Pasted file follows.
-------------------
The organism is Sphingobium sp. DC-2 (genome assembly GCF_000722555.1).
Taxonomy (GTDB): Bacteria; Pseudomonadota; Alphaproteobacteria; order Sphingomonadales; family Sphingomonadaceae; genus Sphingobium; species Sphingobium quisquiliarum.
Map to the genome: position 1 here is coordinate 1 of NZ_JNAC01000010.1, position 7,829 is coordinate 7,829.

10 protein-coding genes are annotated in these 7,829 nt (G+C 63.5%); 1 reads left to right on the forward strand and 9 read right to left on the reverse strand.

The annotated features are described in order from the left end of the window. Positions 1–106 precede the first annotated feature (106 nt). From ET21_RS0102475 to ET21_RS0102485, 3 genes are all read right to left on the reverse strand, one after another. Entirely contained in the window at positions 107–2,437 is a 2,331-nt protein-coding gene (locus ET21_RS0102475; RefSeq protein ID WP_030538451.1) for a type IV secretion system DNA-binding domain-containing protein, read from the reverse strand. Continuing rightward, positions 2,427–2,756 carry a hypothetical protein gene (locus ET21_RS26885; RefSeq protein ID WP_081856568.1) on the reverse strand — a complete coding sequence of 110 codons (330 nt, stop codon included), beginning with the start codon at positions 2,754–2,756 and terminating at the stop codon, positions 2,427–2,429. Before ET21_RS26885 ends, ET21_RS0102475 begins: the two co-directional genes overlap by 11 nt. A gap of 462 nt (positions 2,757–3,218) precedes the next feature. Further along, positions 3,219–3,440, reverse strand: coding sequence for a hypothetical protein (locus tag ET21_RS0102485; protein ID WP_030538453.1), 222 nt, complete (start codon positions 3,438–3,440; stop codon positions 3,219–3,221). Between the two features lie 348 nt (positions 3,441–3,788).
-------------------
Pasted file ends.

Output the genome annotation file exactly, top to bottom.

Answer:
The organism is Sphingobium sp. DC-2 (genome assembly GCF_000722555.1).
Taxonomy (GTDB): Bacteria; Pseudomonadota; Alphaproteobacteria; order Sphingomonadales; family Sphingomonadaceae; genus Sphingobium; species Sphingobium quisquiliarum.
Map to the genome: position 1 here is coordinate 1 of NZ_JNAC01000010.1, position 7,829 is coordinate 7,829.

10 protein-coding genes are annotated in these 7,829 nt (G+C 63.5%); 1 reads left to right on the forward strand and 9 read right to left on the reverse strand.

The annotated features are described in order from the left end of the window. Positions 1–106 precede the first annotated feature (106 nt). From ET21_RS0102475 to ET21_RS0102485, 3 genes are all read right to left on the reverse strand, one after another. Entirely contained in the window at positions 107–2,437 is a 2,331-nt protein-coding gene (locus ET21_RS0102475; RefSeq protein ID WP_030538451.1) for a type IV secretion system DNA-binding domain-containing protein, read from the reverse strand. Continuing rightward, positions 2,427–2,756 carry a hypothetical protein gene (locus ET21_RS26885; RefSeq protein ID WP_081856568.1) on the reverse strand — a complete coding sequence of 110 codons (330 nt, stop codon included), beginning with the start codon at positions 2,754–2,756 and terminating at the stop codon, positions 2,427–2,429. Before ET21_RS26885 ends, ET21_RS0102475 begins: the two co-directional genes overlap by 11 nt. A gap of 462 nt (positions 2,757–3,218) precedes the next feature. Further along, positions 3,219–3,440, reverse strand: coding sequence for a hypothetical protein (locus tag ET21_RS0102485; protein ID WP_030538453.1), 222 nt, complete (start codon positions 3,438–3,440; stop codon positions 3,219–3,221). Between the two features lie 348 nt (positions 3,441–3,788).